A Big Picture Look at Gaining Ground’s Farming Practices

Image of Farmer Day's hands as she harvests lettuce from a bed interplanted with scallions. Image of volunteers hand-weeding several beds of veggies.

Gaining Ground grows over 50 different types of vegetables, fruits, and flowers on three acres of land with just over a half of an acre under tunnel production. We do this using no-till, regenerative methods that we see as beyond organic—meaning they meet and surpass organic growing requirements. 

Many of the farming practices we employ at Gaining Ground have their roots in ancestral land management strategies that focus on the health of the entire ecosystem. We recognize that these techniques—including intercropping, no-till growing, polyculture, and the rotational cropping and resting of cultivated land—originate within Indigenous communities from around the world.

On the farm, we aim to align with nature’s principles of sustainability, regeneration, and reciprocity. This means we strive to create a balanced, diverse ecosystem that focuses on soil health and community health. As we work the land, assemble our crop plan, and make daily decisions of the farm, it is important for us to remember that soil health is crop health, which is animal/human health, which is ecosystem health. 

Here are some of the principles we follow and values we hold while planning each season and managing the farm on a daily basis:

Nature’s Mindset

Nature knows best and we have so much to learn from her. Thinking and working in a nature-centered mindset is: 

  • Collaborative and communicative
  • Generous and supportive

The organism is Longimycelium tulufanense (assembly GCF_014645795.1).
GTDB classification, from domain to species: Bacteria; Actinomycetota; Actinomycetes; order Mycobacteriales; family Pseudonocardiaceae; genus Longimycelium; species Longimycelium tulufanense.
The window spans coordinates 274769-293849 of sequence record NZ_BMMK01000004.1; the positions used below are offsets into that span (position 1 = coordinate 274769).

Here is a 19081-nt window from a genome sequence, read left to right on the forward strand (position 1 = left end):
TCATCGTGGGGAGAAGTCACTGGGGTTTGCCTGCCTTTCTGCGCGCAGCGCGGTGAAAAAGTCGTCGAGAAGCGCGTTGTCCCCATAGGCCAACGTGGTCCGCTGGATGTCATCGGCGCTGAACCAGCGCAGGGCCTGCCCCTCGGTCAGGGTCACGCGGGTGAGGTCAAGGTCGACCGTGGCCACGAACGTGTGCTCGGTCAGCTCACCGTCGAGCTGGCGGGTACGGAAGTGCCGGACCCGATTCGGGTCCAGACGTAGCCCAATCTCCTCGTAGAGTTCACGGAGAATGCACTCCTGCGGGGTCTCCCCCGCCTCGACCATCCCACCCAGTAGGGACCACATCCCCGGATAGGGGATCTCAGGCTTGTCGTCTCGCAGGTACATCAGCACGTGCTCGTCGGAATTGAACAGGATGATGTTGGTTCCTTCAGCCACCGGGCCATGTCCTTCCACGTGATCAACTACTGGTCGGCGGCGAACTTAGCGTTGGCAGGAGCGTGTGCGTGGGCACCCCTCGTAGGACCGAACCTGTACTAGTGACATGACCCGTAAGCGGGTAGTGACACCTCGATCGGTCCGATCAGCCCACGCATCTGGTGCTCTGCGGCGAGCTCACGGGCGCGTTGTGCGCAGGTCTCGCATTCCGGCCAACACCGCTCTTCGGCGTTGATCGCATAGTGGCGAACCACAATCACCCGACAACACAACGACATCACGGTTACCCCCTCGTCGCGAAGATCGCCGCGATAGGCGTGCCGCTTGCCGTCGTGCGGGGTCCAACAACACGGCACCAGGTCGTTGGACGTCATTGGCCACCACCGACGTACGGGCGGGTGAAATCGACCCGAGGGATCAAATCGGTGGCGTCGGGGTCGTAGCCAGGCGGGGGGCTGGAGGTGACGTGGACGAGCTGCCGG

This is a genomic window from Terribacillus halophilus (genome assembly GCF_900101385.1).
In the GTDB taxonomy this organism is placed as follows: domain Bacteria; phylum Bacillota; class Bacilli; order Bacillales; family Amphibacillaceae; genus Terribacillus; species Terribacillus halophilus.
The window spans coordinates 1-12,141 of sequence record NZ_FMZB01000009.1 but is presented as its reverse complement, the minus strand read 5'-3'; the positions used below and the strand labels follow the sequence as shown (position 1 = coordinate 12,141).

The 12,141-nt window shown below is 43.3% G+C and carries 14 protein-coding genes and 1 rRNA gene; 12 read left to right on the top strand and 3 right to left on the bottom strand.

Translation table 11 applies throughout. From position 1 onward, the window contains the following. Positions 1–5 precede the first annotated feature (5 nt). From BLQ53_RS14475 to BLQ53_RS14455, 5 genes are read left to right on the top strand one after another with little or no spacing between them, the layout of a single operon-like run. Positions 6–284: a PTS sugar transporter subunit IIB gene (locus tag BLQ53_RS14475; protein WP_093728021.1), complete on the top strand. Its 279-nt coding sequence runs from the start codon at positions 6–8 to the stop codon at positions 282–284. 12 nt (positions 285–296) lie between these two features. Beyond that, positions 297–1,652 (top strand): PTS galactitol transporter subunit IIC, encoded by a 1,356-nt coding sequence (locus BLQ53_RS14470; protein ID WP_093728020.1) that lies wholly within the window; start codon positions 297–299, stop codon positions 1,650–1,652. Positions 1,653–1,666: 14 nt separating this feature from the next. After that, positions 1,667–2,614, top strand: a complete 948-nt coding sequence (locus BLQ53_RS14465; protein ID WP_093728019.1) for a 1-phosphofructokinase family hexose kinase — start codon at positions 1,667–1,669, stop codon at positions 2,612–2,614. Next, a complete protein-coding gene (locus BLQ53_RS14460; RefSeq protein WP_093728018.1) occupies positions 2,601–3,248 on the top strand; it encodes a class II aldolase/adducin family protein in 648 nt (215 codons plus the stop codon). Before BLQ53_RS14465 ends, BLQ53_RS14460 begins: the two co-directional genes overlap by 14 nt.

• Holistic:
    • Everything transforms—nothing is wasted
    • All is interconnected and interdependent
    • Every being has a role

Nature’s Principles on Earth Are Nature’s Principles in Agriculture

  • Maximize photosynthesis 

All life on earth depends on photosynthesis. We strive to have plants growing everywhere—even throughout the winter—as much as is possible in New England. We make use of a diverse variety of cover crops, especially winter rye, which can photosynthesize all winter long. We employ interplanting techniques to create full plant coverage of the soil in our beds. We plant multiple crop successions each season, aiming to keep beds out of production for as little time as possible. 

  • Cover the soil

In nature, the soil is always covered and never left bare. Following this principle, we strive to have plants growing whenever and wherever we can. In the areas where plants do not cover the soil we use mulches. We prefer to use a living mulch like a cover crop, but when that is not possible we put down compost, leaves, wood chips, sea salt marsh hay, and—as a last resort—landscape fabric or silage tarps. 

  • Minimize disturbance of the soil—at, above, and below its surface

We do not till, plough, or disk at Gaining Ground. Instead, we have a permanent bed system—meaning we do not drive our tractor on or set foot in the soil of our beds—in order to minimize disturbance. We are learning the importance of biological life within the soil and how fungi, bacteria, protozoa, nematodes, and all the other microorganisms play a key role in the transfer of nutrients and water to plants, and help produce healthy, vibrant, more nutrient-dense crops. A handful of soil contains more organisms than there are human beings on earth! We do use broadforks, rakes, and a tilther (a mini tiller that only disturbs the top one to two inches of the soil and is powered by an electric hand drill). We also leave the roots of harvested crops or terminated cover crops in the ground whenever possible, using careful succession planning and tarping methods to transition between plantings.

  • Celebrate diversity

We grow over 50 different vegetables, fruits, herbs, and flowers on this land and source as many seeds organically as possible. The spaces that we don’t actively cultivate for food production are also important elements of our landscape. We intentionally plant hedgerows every 500 feet on the farm in an effort to create habitat and food for pollinators. In recent years, we have focused increasingly on planting native flowers, shrubs, and grasses. We have erected birdhouses and even a bat box to further encourage biodiversity in our farm ecosystem. We also use diverse mulches, composts, inoculants, and fertilizer mixes. Diversity creates stronger, healthier, and more resilient systems and we are constantly thinking about how to further complexify our landscape. 

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